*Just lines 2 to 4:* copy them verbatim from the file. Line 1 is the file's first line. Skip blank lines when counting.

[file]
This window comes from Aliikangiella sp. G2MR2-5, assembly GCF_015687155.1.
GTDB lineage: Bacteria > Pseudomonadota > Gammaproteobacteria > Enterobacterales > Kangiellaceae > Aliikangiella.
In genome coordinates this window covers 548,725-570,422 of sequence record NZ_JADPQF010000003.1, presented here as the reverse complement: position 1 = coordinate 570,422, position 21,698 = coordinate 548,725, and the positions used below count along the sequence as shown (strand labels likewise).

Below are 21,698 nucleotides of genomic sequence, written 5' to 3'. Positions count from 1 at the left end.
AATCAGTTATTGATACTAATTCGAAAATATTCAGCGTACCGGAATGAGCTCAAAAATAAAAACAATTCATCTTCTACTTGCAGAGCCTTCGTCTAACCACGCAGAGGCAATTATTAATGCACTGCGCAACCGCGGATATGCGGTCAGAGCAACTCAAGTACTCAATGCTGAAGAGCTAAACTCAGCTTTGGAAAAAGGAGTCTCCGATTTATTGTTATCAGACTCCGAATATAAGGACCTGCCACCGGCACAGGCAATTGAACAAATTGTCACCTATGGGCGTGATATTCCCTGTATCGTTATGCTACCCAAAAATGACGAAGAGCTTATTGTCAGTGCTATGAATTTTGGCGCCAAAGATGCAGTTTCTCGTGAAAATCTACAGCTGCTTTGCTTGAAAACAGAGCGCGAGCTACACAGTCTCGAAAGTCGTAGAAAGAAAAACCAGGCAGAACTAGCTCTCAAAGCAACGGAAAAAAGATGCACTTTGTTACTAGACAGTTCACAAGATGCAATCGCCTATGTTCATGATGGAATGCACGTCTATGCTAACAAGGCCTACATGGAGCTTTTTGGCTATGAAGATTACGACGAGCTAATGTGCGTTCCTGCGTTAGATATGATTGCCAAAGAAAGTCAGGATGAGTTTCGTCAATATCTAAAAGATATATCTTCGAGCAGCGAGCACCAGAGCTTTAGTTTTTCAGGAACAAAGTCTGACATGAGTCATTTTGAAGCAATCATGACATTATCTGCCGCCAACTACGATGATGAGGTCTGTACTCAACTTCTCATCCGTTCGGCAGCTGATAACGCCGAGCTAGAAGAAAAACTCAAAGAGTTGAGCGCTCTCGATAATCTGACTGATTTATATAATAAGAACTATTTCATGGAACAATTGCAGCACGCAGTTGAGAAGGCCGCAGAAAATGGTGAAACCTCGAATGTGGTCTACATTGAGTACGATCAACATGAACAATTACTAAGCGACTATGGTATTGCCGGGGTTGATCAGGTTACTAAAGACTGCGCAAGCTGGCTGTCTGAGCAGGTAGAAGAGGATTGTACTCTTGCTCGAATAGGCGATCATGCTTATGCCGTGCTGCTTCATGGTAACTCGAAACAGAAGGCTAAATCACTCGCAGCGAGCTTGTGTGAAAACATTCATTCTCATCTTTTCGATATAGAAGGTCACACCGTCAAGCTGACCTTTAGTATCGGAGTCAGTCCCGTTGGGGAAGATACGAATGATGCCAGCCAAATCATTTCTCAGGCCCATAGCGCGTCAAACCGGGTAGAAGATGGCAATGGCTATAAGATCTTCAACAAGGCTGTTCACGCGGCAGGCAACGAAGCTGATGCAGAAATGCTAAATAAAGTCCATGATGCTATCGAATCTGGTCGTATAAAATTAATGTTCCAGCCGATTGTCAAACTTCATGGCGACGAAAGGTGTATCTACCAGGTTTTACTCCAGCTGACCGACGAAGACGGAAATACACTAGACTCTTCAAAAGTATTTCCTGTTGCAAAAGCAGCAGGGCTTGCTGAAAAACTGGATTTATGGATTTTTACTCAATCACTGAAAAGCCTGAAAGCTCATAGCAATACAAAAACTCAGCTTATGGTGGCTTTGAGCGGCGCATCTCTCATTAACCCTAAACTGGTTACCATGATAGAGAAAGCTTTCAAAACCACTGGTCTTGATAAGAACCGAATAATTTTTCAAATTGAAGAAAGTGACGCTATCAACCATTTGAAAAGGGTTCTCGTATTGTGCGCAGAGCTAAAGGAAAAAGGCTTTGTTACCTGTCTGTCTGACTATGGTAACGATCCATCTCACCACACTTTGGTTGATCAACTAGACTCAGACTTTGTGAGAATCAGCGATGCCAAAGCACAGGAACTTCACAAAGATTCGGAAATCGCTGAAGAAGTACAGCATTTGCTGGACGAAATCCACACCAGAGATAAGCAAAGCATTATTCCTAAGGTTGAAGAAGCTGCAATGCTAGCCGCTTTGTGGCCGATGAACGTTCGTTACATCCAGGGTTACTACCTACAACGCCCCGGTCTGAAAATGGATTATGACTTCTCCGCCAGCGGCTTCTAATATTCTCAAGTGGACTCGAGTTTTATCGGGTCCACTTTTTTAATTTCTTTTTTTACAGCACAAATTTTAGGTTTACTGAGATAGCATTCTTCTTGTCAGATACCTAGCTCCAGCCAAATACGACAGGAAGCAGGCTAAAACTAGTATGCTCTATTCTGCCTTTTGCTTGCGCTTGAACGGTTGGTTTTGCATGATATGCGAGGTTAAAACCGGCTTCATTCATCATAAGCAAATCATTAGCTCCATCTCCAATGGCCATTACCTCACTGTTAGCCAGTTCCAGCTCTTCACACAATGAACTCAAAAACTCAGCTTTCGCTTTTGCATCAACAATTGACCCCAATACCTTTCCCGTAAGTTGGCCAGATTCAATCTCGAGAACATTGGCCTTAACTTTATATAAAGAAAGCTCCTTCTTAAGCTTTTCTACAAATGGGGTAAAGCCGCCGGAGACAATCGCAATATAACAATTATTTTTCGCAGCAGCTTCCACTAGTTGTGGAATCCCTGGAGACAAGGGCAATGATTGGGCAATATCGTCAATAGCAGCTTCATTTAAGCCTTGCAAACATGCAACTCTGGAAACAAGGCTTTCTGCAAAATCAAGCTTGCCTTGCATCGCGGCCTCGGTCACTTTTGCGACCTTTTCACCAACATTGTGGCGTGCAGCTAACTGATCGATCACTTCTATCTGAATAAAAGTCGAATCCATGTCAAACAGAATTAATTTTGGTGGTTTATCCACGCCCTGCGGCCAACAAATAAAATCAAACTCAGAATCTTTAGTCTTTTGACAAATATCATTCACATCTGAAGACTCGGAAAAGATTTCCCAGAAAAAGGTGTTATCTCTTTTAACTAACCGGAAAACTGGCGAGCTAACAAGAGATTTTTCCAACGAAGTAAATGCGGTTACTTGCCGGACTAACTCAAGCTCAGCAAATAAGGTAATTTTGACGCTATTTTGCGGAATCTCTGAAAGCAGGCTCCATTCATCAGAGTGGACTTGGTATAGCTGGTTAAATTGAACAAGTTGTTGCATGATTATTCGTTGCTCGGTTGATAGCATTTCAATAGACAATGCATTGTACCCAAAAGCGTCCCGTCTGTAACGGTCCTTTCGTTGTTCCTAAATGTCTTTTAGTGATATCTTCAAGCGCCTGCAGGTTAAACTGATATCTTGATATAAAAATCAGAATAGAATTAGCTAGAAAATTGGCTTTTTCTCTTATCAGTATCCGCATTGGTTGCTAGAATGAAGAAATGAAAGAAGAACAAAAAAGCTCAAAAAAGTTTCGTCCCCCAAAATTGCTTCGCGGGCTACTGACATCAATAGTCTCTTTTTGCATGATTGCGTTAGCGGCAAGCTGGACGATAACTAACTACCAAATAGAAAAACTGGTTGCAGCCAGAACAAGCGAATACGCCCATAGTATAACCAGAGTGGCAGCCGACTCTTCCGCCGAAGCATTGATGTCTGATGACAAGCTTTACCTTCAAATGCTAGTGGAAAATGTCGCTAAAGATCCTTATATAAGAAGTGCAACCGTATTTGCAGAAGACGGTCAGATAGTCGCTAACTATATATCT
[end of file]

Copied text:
GTDB lineage: Bacteria > Pseudomonadota > Gammaproteobacteria > Enterobacterales > Kangiellaceae > Aliikangiella.
In genome coordinates this window covers 548,725-570,422 of sequence record NZ_JADPQF010000003.1, presented here as the reverse complement: position 1 = coordinate 570,422, position 21,698 = coordinate 548,725, and the positions used below count along the sequence as shown (strand labels likewise).

Below are 21,698 nucleotides of genomic sequence, written 5' to 3'. Positions count from 1 at the left end.